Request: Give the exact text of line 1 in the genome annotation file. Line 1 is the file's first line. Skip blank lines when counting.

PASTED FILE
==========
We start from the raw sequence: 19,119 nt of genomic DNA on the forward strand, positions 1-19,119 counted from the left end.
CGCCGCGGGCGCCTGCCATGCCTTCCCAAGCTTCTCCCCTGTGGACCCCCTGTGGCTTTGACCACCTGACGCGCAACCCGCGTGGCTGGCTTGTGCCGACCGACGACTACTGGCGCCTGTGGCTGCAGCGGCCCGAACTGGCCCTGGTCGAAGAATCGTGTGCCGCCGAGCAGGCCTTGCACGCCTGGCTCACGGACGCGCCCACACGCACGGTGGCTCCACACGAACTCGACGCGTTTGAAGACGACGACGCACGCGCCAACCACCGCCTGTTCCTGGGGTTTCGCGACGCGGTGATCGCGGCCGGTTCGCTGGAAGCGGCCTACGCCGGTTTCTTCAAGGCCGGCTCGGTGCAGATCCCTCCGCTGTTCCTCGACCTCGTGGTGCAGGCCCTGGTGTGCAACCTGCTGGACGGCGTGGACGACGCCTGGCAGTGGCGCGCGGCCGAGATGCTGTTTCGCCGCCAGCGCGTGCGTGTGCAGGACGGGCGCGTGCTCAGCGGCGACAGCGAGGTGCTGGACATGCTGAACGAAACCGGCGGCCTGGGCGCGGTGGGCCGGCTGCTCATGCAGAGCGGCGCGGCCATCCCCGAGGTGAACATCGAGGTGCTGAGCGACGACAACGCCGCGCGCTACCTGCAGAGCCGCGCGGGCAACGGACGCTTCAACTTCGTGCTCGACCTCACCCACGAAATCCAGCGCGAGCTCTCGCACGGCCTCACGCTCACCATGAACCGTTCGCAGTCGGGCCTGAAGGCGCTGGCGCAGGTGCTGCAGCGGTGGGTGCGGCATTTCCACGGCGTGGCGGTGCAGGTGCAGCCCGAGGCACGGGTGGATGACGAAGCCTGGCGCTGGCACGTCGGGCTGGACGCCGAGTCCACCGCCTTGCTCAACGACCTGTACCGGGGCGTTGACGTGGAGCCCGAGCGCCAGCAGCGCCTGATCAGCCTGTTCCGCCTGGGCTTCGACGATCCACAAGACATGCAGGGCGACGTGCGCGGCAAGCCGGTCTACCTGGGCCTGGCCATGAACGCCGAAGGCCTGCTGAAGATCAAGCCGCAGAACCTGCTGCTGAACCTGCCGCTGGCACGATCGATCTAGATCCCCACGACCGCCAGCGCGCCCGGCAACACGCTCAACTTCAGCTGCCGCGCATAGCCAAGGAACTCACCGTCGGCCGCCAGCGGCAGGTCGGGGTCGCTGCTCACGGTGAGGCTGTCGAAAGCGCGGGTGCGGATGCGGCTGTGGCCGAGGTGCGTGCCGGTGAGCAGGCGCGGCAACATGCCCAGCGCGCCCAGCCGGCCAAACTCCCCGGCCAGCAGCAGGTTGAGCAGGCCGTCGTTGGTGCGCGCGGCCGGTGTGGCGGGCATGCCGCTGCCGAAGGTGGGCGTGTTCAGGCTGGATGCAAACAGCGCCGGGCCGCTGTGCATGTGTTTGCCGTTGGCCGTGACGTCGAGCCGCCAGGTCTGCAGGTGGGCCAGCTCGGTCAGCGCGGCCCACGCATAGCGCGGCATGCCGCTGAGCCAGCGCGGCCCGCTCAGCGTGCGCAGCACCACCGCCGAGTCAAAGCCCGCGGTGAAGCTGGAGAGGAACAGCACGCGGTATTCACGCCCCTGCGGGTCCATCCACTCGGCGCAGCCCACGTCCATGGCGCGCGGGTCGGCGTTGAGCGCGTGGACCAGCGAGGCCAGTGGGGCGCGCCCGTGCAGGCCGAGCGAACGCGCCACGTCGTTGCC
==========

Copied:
We start from the raw sequence: 19,119 nt of genomic DNA on the forward strand, positions 1-19,119 counted from the left end.